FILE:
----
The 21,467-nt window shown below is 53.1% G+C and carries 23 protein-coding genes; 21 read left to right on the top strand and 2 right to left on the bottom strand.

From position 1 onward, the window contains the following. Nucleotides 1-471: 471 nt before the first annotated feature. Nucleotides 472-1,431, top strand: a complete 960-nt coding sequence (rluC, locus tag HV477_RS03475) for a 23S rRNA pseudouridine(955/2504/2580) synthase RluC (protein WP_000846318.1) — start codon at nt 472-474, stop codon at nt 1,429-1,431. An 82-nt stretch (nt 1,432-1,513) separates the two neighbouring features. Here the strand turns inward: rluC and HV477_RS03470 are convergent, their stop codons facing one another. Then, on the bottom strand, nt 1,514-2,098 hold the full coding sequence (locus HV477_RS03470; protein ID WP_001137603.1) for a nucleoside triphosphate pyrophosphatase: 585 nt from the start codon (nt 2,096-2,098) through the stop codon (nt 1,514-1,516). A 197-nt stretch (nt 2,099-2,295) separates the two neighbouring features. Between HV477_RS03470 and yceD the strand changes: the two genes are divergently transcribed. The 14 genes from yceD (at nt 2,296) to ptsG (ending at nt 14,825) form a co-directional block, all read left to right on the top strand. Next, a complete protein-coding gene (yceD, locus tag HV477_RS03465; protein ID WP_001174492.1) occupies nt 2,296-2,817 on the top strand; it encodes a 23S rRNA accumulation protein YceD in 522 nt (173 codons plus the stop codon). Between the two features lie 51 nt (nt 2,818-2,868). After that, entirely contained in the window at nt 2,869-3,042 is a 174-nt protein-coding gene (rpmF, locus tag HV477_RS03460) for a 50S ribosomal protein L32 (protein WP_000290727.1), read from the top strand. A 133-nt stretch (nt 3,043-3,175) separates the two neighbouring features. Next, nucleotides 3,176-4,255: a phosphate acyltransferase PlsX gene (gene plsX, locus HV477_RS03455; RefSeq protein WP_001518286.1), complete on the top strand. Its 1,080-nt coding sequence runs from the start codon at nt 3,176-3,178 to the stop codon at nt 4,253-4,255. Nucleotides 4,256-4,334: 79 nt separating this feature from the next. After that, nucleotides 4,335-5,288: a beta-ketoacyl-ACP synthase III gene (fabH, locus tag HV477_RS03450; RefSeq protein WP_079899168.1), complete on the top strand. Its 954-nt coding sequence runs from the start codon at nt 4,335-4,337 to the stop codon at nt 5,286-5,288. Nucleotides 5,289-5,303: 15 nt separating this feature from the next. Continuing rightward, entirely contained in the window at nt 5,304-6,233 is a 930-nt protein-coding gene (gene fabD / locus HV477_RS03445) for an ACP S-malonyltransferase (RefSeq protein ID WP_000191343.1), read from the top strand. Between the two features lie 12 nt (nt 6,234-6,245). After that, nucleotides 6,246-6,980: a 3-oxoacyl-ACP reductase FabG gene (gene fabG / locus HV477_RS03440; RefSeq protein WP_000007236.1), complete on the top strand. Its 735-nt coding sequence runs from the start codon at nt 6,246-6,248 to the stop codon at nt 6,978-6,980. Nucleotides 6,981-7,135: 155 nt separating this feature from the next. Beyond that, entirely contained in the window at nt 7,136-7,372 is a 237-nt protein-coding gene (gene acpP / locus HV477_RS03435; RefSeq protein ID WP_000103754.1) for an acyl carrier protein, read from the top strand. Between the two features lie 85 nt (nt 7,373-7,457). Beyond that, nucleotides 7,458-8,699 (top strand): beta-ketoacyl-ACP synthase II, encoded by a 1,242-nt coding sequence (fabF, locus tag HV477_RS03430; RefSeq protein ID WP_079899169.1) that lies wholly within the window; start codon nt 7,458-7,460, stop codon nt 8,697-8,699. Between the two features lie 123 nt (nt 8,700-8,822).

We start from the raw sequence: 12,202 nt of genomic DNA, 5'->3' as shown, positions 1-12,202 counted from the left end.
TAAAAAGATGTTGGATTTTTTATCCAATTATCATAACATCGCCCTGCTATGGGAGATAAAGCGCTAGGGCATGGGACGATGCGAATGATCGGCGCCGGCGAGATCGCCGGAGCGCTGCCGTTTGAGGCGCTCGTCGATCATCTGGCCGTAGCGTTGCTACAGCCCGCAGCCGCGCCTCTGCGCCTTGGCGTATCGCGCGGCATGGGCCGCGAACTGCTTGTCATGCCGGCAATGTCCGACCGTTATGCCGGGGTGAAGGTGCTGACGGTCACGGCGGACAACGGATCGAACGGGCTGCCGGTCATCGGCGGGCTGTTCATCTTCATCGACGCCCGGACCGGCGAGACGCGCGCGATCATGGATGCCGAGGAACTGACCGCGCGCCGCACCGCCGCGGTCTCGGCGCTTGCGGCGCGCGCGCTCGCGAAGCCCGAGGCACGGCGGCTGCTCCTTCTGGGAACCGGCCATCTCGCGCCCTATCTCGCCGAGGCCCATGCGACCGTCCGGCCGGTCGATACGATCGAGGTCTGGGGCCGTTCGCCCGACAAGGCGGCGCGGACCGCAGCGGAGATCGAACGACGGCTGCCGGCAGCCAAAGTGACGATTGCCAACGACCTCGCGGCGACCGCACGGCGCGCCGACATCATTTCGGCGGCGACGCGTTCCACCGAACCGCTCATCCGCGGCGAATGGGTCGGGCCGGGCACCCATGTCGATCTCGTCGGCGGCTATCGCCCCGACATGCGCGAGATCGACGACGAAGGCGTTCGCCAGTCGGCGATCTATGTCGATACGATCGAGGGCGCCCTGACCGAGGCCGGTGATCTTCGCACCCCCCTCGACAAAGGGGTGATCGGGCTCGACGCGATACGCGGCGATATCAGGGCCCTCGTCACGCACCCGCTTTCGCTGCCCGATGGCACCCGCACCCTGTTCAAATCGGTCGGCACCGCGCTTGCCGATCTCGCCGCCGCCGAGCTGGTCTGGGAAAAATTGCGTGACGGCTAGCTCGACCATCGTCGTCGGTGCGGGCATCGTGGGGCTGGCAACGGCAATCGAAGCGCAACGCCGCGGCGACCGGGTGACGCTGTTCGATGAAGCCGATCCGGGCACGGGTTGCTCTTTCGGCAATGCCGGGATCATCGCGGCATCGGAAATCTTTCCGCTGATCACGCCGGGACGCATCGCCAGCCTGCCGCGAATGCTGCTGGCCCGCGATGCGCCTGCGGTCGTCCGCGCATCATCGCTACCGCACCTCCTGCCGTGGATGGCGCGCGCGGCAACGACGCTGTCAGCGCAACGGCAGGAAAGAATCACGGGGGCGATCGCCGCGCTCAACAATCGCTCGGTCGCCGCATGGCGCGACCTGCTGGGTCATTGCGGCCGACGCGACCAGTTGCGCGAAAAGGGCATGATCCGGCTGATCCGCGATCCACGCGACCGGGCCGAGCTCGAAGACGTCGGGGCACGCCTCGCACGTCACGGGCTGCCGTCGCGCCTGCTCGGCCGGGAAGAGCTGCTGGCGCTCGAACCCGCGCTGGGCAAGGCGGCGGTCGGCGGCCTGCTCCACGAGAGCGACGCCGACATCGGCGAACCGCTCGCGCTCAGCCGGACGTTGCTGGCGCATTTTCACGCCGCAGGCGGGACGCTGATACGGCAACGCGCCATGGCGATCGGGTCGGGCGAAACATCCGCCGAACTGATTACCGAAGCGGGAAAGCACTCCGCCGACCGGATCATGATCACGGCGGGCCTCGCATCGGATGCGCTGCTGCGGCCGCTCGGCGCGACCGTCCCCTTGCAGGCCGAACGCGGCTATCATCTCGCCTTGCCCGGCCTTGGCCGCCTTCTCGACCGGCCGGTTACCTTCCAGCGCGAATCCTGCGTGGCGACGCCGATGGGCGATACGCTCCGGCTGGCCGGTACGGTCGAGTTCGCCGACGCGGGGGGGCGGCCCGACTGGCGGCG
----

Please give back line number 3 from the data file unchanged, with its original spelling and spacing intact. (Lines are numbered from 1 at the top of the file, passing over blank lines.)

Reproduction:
We start from the raw sequence: 12,202 nt of genomic DNA, 5'->3' as shown, positions 1-12,202 counted from the left end.